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Communication remains work in progress for Orioles outfielders

Orioles outfielders have spent the first month of the season not only getting comfortable with life in a major league outfield but also with each other.

The Orioles have deployed eight starting outfield combinations through 28 games. The two most commonly used of those, at seven games each, feature Cedric Mullins, who was optioned to Triple-A Norfolk on Monday, as the center fielder. The third, with six, has Trey Mancini, injured in Saturday’s loss to the Minnesota Twins, in right. Manager Brandon Hyde’s lineup has used no other combination more than twice.

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Stevie Wilkerson, who entered this year with 15 games in the outfield across five professional seasons, has found himself out there exclusively since his call-up to the Orioles on Monday for Mullins. Twice, he has collided with or nearly collided with a teammate.

"We're doing a nice job in the outfield,” Hyde said. “One thing we could improve on is a little bit of outfield communication. Have some guys playing in some spots that they're not normally used to playing, but we're just not communicating great in the outfield. We've got too many times we're running into each other a little bit, but it's something we're talking about and working on.”

In Tuesday’s victory over the Chicago White Sox, Wilkerson, playing left, chased down a ninth-inning fly ball before giving way to third baseman Rio Ruiz. Wilkerson slid in an effort to avoid contact, but he went directly into Ruiz’s legs as the infielder made the catch. Neither was injured on the play.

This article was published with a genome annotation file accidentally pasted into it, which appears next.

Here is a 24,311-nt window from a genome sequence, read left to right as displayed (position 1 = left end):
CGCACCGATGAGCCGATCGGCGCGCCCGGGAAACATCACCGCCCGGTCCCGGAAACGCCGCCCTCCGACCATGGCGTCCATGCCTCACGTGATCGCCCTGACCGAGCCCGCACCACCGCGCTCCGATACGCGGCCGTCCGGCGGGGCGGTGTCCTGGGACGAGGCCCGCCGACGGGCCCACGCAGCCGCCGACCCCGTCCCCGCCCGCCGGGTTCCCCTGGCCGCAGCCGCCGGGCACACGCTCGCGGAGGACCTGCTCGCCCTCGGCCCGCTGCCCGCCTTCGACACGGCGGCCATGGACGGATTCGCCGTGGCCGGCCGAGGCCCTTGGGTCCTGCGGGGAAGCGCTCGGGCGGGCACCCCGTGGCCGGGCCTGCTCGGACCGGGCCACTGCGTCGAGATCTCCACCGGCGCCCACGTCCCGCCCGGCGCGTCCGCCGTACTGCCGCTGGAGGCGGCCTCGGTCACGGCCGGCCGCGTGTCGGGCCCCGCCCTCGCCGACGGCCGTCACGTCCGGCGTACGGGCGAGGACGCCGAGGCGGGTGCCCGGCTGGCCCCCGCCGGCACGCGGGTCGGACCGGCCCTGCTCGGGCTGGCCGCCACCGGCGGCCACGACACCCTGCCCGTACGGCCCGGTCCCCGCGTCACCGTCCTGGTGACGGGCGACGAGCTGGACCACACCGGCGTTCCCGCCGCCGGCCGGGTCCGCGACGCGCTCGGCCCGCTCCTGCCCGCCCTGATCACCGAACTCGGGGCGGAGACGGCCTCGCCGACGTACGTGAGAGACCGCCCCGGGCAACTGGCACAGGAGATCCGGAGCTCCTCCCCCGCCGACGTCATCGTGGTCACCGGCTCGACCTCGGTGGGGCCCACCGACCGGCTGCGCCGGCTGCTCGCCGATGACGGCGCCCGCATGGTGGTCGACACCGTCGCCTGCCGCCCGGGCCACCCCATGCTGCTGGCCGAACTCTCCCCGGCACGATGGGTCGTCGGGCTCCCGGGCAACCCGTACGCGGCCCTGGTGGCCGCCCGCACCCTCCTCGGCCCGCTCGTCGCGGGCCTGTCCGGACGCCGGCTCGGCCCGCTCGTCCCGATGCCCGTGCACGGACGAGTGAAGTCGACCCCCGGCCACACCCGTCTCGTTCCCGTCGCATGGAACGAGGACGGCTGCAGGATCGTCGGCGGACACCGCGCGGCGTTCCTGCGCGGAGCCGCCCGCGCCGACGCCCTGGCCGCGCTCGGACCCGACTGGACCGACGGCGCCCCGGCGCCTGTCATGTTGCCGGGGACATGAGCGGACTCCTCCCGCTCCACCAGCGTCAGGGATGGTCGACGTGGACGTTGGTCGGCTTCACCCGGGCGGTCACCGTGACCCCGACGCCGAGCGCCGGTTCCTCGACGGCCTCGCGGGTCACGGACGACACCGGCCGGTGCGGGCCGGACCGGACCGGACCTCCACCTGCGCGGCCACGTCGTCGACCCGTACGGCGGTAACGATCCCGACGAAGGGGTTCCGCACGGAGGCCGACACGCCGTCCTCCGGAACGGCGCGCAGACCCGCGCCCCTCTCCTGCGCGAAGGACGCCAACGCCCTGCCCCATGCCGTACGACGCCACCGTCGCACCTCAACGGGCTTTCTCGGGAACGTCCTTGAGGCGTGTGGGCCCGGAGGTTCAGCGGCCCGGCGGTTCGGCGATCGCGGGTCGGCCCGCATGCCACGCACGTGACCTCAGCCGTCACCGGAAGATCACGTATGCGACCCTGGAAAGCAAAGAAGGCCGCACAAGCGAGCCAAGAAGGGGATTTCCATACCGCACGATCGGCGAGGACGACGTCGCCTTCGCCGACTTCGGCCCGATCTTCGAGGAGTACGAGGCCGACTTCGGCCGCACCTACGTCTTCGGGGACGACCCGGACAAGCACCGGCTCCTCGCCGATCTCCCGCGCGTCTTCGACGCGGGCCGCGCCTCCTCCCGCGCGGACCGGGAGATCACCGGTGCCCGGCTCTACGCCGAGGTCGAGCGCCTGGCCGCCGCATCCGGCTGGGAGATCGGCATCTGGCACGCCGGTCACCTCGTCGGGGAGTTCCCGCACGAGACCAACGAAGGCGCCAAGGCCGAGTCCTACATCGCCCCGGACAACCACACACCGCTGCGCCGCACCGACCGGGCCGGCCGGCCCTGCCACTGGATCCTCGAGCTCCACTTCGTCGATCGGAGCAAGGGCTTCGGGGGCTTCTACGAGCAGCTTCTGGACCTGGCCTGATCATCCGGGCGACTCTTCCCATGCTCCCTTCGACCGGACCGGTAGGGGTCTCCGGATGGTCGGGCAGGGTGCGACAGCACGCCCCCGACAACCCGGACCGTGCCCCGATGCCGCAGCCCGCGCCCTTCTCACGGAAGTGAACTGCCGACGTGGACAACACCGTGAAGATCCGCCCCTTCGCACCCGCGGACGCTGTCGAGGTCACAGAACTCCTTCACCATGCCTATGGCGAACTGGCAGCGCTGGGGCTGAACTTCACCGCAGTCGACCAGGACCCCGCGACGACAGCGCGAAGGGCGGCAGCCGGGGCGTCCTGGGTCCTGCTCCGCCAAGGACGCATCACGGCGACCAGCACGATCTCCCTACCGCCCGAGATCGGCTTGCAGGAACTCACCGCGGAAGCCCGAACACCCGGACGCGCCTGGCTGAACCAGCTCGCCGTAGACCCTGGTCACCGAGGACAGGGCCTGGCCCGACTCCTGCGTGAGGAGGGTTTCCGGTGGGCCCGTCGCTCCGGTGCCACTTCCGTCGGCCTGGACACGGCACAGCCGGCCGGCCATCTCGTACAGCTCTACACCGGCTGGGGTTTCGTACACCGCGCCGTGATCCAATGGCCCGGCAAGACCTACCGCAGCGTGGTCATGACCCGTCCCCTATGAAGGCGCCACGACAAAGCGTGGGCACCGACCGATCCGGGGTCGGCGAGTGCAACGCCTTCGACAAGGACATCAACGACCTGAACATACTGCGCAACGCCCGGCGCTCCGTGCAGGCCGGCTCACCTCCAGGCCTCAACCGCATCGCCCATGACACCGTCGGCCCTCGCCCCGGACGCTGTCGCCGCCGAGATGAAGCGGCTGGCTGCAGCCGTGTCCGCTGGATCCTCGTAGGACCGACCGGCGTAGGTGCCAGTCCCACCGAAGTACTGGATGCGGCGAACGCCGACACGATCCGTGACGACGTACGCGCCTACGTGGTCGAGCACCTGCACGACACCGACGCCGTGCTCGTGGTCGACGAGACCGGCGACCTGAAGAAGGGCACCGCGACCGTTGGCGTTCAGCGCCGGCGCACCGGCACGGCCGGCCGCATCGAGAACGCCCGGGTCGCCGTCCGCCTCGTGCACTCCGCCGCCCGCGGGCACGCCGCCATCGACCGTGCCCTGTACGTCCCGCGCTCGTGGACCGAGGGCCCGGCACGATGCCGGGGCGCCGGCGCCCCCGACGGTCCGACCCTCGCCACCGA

On Friday night against the Twins, with Wilkerson making his first major league appearance in center field in the late innings, he narrowly avoided colliding with left fielder Dwight Smith Jr.

Hyde said the problem relates to players’ youth or inexperience at their positions. Of six starting outfielders the Orioles have used in 2019, four have less than a year of major league service time.

"I think we have some quiet guys, too, that aren't as comfortable playing a big league outfield and understanding sometimes how loud sometimes it is out in the outfield,” Hyde said. “We ran into that problem at Fenway [Park in Boston] with some inexperience out there; guys just aren't used to playing with that much noise, and I think that that just comes with time and experience, and I think they're getting used to it now."

The other two starting outfielders, Mancini and Joey Rickard, are being tasked with playing positions they’ve played less commonly. Mancini had made only two professional appearances in right field before starting there 16 times season. Mullins’ demotion left Rickard as the Orioles’ primary center fielder; compared to 172 career starts between the corner spots, Saturday marked his 26th start in center.

It’s been mixed results thus far. He dropped a fly ball on the warning track Friday, but then made a diving play later in the game and another Saturday.

“The balls right at you tend to play tricks with you a little more,” Rickard said. “Depending on the day, it's just reading the ball off the bat and getting a good jump and communicating."

Rickard said the outfielders are working with outfield instructor and first base coach Arnie Beyeler daily to improve that communication. Hyde said arm motion or improved call timing can help resolve some of the problems. More time together should help those efforts with communication, too.

"It can only go up,” Rickard said. “We put the work in, and we'll see the results.”

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